So, what does this mean anyway? We have talked about the whole "best friend" idea a lot, so let's talk about this a little. 

What it means, in its simplest terms, is that she thinks before she speaks. How often have we been guilty of the opposite, of speaking before we think? How often have we said something (a quick comment, a small mean remark) and wished we could take it back? The wise person has learned that nothing which is ever said can be "taken back" effectively. 

A woman who opens her mouth in wisdom is not, thereby, "repressing" herself. She is disciplining herself. She has learned that her husband (and children and everyone else) has feelings, too, and that a concern for their feelings is wise and godly concern.

This is hardest for those who were raised by people who were not wise in their language. Many parents (too many parents) simply dump whatever they are thinking on their children. Many women were raised by mothers who did not control their words at all, but were hurtful. Many fathers were harsh and unfair, even cruel and cutting. We all know the things that were said in our youth. 

But you may not realize how much what happened in your youth has affected how you interact with your family. There are women (and men) whose language in the home is cold and, yes, cruel. They insult out of habit, not out of evil. They have learned (from their experience as children) that a wife can be abused and must "stand up for herself," and they do not realize that their husband is not like their father.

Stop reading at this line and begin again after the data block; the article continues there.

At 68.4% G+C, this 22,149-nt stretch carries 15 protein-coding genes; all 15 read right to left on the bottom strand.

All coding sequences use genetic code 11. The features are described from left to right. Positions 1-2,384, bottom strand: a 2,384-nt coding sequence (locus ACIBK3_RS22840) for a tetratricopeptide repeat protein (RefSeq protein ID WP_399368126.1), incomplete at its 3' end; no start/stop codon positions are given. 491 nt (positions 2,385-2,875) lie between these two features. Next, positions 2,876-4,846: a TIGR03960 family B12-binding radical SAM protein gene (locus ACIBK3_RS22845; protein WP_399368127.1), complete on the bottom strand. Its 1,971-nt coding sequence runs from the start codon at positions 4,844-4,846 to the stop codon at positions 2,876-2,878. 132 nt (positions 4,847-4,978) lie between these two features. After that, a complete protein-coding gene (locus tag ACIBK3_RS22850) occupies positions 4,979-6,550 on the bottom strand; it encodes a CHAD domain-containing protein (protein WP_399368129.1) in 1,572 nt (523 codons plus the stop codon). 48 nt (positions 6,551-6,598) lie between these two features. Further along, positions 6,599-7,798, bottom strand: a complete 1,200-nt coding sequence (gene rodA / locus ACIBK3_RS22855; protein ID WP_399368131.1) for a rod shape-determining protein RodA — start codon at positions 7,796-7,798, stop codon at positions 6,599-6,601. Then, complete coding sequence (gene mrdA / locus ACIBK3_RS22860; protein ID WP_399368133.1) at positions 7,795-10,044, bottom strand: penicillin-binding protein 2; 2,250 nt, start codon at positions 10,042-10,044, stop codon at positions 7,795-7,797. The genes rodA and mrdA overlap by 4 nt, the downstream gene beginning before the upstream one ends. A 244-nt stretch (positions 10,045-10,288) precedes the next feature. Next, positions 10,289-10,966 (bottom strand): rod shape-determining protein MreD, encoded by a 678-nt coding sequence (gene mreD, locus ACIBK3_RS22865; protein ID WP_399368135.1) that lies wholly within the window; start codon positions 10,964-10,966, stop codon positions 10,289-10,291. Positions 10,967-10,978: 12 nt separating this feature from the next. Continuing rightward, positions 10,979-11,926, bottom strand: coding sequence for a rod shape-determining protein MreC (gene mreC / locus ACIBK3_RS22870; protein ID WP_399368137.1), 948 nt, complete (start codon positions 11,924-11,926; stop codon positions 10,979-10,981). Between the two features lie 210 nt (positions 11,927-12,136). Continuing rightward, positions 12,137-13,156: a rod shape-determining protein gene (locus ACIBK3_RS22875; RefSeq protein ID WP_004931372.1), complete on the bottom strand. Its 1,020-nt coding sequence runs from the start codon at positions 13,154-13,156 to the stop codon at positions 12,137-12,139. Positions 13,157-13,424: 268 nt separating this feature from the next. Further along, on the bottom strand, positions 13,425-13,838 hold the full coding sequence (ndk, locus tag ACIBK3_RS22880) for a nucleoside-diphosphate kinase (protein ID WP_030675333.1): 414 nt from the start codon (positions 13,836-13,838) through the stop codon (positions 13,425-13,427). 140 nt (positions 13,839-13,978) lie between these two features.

You've seen them. At the mall, at restaurants, at public events, all the parents whose children are learning the same lessons of bitterness and cutting remarks. There are people whose tone of voice communicates hatred, even though they do not hate. There are people whose choice of words is bitter, although they are not bitter. You can recognize them when the husband or child reacts to their display of anger, and they respond with "no, I'm not mad." But they acted mad.
You hear it in the cursing used in commonplace conversations between parents and children. You see it in the way they grab their children and jerk them around. You see it in little asides and cutting comments. You see its results in the way the children react to their parents and the way the parents react to each other. Sometimes, it has become so much a part of who they are that they seem to be unaware of the horror with which everyone views them.

The excellent wife knows that her words are of tremendous importance in the home. She can be a great source of good, of peace, of a loving home. Or she can be the source of bitterness, hurt feelings, and a desire to escape. 

How do you open your mouth in your home? In wisdom? Or in carelessness and self-deception? An excellent wife opens her mouth in wisdom, and her family is warmed and nourished by her words.

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